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Industry Tycoons and The Battle for Culture

Industry Tycoons and The Battle for Culture

Fondation Louis Vuitton

Industry Tycoons and The Battle for Culture
November 09
23:32 2014

The Medicis are back.

But today, instead of supporting the arts with the proceeds from their banking businesses, they are doing it by selling fashion. France’s two legendary luxury tycoons – Bernard Arnault and Francois Pinault – have now taken their well-known competition to a new, higher plane: the world of contemporary art.

“As the Medicis and other leaders during the Renaissance would support their favorite artists, so many luxury brands are starting to endorse crafts specifically overlapping their core values or their DNA,” says David Dubois, Assistant Professor of Marketing at INSEAD in Fontainebleau.

Critics here in Paris argue latter-day Medicis are merely showcasing their brands rather than supporting art. But it may be good for business in the long term and it is demonstrably interesting to the public in the short term.

The latest marker in the sand of this hugely expensive war is the 26,000 square meter aluminum, and glass art museum in the children’s garden of the Bois de Boulogne on the western outskirts of Paris designed by American architect Frank Gehry consisting of 10 exhibition halls, an auditorium, and roof terraces for events. It is meant to showcase Arnault’s private collection and host special exhibits. The Foundation Louis Vuitton (FLV) took 10 years to complete – including getting an act of Parliament to override legal delays created by annoyed neighborhood groups – and cost three times the original estimate of $143-million (none of it from the French state), according to some French press reports.

It is something to see: looming up from the surrounding trees as a great glass cloud, a plateaued waterfall cascading towards the museum reminiscent of Le Notre’s famous waterworks at Versailles – an analogy fitting contemporary art. If it weren’t for his arch rival Francois Pinault (age 77), whom the wall Street Journal called “possibly the single most powerful art collector in the world,” Bernard Arnault’s (age 66) claim to being a latter day Mycean magician would be complete.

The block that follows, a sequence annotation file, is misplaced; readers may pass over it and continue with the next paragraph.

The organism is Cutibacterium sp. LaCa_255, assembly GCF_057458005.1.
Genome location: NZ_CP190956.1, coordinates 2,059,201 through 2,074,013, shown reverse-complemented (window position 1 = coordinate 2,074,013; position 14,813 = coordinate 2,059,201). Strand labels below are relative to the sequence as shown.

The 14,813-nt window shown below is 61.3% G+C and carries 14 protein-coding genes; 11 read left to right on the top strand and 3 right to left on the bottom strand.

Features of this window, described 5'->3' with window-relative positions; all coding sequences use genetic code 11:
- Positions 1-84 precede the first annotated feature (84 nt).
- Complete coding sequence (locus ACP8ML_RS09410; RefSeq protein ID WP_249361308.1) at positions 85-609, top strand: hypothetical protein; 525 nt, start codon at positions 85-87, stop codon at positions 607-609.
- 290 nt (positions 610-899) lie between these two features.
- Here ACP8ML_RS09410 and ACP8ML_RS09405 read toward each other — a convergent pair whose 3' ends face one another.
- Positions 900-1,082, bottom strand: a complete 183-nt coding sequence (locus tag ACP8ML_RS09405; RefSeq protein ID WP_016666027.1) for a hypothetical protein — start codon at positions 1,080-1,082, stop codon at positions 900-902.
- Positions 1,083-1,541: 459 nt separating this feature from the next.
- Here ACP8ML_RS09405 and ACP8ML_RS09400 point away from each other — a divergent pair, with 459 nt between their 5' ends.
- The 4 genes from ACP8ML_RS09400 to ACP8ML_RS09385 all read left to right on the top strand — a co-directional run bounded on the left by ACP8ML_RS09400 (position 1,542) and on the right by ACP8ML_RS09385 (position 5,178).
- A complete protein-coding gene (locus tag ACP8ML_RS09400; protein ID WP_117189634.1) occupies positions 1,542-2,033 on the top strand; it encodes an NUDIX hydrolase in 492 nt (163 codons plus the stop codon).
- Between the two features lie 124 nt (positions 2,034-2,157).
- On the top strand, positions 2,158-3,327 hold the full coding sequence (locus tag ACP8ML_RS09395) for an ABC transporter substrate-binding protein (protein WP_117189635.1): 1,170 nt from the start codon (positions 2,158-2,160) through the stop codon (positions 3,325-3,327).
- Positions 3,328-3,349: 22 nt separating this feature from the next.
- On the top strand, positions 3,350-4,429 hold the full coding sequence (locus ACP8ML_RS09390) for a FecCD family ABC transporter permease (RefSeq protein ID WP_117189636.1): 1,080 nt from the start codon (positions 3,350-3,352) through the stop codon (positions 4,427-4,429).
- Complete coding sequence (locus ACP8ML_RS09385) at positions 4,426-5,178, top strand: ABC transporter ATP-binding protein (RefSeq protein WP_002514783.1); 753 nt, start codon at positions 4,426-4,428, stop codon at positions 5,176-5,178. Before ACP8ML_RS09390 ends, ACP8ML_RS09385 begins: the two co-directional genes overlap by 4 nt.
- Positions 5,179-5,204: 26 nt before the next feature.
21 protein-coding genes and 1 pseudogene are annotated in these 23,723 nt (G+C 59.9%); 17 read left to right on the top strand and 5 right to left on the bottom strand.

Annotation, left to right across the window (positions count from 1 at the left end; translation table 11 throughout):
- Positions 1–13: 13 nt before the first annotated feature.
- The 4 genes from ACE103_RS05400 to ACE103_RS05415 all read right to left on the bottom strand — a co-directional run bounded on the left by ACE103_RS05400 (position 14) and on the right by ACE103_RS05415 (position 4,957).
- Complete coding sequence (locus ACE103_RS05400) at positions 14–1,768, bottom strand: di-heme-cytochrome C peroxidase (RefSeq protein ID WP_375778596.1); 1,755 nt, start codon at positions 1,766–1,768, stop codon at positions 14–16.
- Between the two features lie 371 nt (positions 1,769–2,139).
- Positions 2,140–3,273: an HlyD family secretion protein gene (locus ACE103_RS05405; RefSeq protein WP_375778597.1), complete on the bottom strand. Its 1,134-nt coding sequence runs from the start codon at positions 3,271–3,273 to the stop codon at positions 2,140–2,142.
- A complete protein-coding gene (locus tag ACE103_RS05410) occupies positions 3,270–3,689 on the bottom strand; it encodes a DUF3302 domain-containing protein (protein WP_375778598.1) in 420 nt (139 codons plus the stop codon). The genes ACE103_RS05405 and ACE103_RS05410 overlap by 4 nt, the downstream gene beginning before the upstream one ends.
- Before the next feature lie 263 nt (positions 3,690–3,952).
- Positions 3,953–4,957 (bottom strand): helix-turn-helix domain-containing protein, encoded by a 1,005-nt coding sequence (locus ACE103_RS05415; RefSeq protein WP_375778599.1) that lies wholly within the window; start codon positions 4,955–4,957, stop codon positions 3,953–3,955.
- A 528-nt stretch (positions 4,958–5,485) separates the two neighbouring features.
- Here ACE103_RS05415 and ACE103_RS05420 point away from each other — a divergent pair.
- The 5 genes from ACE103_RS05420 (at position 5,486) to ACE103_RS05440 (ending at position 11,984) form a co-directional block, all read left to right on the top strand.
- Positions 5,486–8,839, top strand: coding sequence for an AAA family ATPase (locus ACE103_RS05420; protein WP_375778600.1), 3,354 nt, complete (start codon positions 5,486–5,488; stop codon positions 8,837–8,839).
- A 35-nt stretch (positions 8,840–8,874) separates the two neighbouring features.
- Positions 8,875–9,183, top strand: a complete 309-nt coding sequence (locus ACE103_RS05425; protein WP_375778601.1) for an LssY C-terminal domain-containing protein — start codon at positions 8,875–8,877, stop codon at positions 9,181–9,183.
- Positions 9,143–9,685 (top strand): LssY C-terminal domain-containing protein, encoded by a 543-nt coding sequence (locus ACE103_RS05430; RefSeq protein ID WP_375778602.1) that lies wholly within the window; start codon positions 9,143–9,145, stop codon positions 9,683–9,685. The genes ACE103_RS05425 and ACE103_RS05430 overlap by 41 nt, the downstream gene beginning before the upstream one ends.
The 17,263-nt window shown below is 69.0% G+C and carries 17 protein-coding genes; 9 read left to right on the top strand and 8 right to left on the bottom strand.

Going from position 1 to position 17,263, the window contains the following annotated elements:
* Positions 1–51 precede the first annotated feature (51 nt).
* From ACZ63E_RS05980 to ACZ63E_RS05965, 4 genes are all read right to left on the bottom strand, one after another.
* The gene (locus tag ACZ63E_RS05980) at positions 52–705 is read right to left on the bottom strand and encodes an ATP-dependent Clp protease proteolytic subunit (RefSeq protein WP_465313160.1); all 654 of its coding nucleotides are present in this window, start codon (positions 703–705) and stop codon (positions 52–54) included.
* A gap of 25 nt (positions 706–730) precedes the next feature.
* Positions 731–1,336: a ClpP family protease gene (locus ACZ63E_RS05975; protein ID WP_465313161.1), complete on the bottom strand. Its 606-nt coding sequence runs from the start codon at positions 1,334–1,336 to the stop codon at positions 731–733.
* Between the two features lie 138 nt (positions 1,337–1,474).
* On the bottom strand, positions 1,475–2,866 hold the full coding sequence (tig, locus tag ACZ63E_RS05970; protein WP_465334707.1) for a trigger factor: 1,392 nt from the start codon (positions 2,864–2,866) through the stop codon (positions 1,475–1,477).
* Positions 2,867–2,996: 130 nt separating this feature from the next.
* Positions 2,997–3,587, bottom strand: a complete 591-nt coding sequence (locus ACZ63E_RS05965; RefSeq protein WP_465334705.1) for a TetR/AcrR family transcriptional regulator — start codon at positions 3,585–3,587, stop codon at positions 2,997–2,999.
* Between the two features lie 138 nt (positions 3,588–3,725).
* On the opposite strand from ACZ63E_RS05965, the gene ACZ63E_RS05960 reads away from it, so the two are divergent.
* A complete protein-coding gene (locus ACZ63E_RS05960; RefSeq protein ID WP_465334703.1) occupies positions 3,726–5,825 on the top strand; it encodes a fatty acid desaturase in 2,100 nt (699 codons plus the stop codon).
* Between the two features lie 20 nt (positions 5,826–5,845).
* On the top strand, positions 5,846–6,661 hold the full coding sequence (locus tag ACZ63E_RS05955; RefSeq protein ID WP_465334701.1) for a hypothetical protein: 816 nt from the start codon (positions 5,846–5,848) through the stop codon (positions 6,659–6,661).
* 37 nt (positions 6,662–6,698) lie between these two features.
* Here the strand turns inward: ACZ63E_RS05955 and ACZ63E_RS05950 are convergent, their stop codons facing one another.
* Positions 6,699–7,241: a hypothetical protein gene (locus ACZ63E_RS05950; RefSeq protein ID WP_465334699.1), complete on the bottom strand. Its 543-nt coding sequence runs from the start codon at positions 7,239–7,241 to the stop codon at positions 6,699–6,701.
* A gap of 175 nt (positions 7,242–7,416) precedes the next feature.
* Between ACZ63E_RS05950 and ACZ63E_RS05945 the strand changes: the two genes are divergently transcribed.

Francois Pinault houses his collections in two buildings along the Grand Canal in Venice: the first, Palazzo Grassi, was purchased from the Fiat Group in 2005 for $37-million after Pinault walked away from French bureaucracy in frustration when years of negotiation to build a $195-million museum the Ile Seguin outside the city came to naught. The first exhibition at the Palazzo Grassi – consisting entirely of works from Pinault’s own collection – opened in 2007. When it became clear that one palazzo would not be large enough to showcase his 2,500+ works of art, Pinault entered a bidding war for the 33-year rights to the Punta Della Dogana (customs house) at the tip of the Grand Canal, beating out the Guggenheim Foundation (whose Peggy Guggenheim museum is just downstream). The first eponymous Pinault collection exhibition there opened in 2009.

The Culture Wars
The two businessmen have been in fierce competition since the great handbag wars that started in 1999, when LVMH sought to become a majority stakeholder and obtain a Board seat in Gucci . Gucci management (led by Harvard-trained lawyer Domenico de Sole) found a white knight in Pinault who, ipso facto, laid the cornerstone of his own luxury empire (Pinault Printemps Redoute, then PPR) by purchasing not only Gucci but floundering fashion house Yves Saint Laurent as well. Arnault sued on behalf of LVMH (his shares were ultimately purchased by PPR at a premium) and began expanding his own luxury empire.